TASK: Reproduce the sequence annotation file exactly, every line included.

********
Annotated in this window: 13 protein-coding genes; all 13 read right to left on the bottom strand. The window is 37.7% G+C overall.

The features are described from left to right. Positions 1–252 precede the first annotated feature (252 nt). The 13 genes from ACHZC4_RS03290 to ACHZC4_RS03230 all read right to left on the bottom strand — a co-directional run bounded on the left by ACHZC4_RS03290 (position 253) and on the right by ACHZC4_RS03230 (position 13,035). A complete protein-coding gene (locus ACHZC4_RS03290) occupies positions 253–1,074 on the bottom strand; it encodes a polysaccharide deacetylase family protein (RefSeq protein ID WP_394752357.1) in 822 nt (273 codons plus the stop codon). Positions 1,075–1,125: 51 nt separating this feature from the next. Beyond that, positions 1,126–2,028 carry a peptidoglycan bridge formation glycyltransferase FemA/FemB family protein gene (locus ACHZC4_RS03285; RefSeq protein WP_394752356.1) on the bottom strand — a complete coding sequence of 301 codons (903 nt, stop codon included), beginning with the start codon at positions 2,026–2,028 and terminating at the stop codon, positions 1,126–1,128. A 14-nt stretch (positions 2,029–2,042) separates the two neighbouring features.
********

Annotated in this window: 13 protein-coding genes; all 13 read right to left on the bottom strand. The window is 37.7% G+C overall.

The features are described from left to right. Positions 1–252 precede the first annotated feature (252 nt). The 13 genes from ACHZC4_RS03290 to ACHZC4_RS03230 all read right to left on the bottom strand — a co-directional run bounded on the left by ACHZC4_RS03290 (position 253) and on the right by ACHZC4_RS03230 (position 13,035). A complete protein-coding gene (locus ACHZC4_RS03290) occupies positions 253–1,074 on the bottom strand; it encodes a polysaccharide deacetylase family protein (RefSeq protein ID WP_394752357.1) in 822 nt (273 codons plus the stop codon). Positions 1,075–1,125: 51 nt separating this feature from the next. Beyond that, positions 1,126–2,028 carry a peptidoglycan bridge formation glycyltransferase FemA/FemB family protein gene (locus ACHZC4_RS03285; RefSeq protein WP_394752356.1) on the bottom strand — a complete coding sequence of 301 codons (903 nt, stop codon included), beginning with the start codon at positions 2,026–2,028 and terminating at the stop codon, positions 1,126–1,128. A 14-nt stretch (positions 2,029–2,042) separates the two neighbouring features.